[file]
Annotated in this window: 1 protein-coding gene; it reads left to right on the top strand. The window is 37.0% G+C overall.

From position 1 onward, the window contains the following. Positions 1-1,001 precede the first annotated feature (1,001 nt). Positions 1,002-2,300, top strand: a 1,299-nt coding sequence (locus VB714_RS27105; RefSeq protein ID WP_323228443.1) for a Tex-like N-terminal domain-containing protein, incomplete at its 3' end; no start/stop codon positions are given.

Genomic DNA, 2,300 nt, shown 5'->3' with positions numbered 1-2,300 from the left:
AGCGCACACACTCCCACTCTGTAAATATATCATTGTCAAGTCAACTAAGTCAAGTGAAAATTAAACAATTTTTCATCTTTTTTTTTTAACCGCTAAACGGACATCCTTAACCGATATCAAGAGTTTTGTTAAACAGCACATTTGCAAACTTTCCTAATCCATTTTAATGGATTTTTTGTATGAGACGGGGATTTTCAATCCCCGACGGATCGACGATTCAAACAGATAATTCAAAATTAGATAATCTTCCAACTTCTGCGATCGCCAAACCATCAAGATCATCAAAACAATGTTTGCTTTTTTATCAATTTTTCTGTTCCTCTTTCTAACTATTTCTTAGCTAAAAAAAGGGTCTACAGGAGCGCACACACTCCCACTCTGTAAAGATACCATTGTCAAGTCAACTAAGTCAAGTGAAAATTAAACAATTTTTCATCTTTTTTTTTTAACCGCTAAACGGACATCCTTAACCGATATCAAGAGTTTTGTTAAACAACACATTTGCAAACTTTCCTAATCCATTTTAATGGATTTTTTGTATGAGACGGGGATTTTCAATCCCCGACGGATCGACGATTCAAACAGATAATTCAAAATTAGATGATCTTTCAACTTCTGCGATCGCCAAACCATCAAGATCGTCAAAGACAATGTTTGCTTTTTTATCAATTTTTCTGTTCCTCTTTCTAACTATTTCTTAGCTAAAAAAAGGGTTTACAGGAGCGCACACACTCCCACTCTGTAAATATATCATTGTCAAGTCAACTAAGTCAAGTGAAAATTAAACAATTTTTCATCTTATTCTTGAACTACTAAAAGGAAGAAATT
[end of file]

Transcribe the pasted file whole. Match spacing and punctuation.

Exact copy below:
Annotated in this window: 1 protein-coding gene; it reads left to right on the top strand. The window is 37.0% G+C overall.

From position 1 onward, the window contains the following. Positions 1-1,001 precede the first annotated feature (1,001 nt). Positions 1,002-2,300, top strand: a 1,299-nt coding sequence (locus VB714_RS27105; RefSeq protein ID WP_323228443.1) for a Tex-like N-terminal domain-containing protein, incomplete at its 3' end; no start/stop codon positions are given.

Genomic DNA, 2,300 nt, shown 5'->3' with positions numbered 1-2,300 from the left:
AGCGCACACACTCCCACTCTGTAAATATATCATTGTCAAGTCAACTAAGTCAAGTGAAAATTAAACAATTTTTCATCTTTTTTTTTTAACCGCTAAACGGACATCCTTAACCGATATCAAGAGTTTTGTTAAACAGCACATTTGCAAACTTTCCTAATCCATTTTAATGGATTTTTTGTATGAGACGGGGATTTTCAATCCCCGACGGATCGACGATTCAAACAGATAATTCAAAATTAGATAATCTTCCAACTTCTGCGATCGCCAAACCATCAAGATCATCAAAACAATGTTTGCTTTTTTATCAATTTTTCTGTTCCTCTTTCTAACTATTTCTTAGCTAAAAAAAGGGTCTACAGGAGCGCACACACTCCCACTCTGTAAAGATACCATTGTCAAGTCAACTAAGTCAAGTGAAAATTAAACAATTTTTCATCTTTTTTTTTTAACCGCTAAACGGACATCCTTAACCGATATCAAGAGTTTTGTTAAACAACACATTTGCAAACTTTCCTAATCCATTTTAATGGATTTTTTGTATGAGACGGGGATTTTCAATCCCCGACGGATCGACGATTCAAACAGATAATTCAAAATTAGATGATCTTTCAACTTCTGCGATCGCCAAACCATCAAGATCGTCAAAGACAATGTTTGCTTTTTTATCAATTTTTCTGTTCCTCTTTCTAACTATTTCTTAGCTAAAAAAAGGGTTTACAGGAGCGCACACACTCCCACTCTGTAAATATATCATTGTCAAGTCAACTAAGTCAAGTGAAAATTAAACAATTTTTCATCTTATTCTTGAACTACTAAAAGGAAGAAATT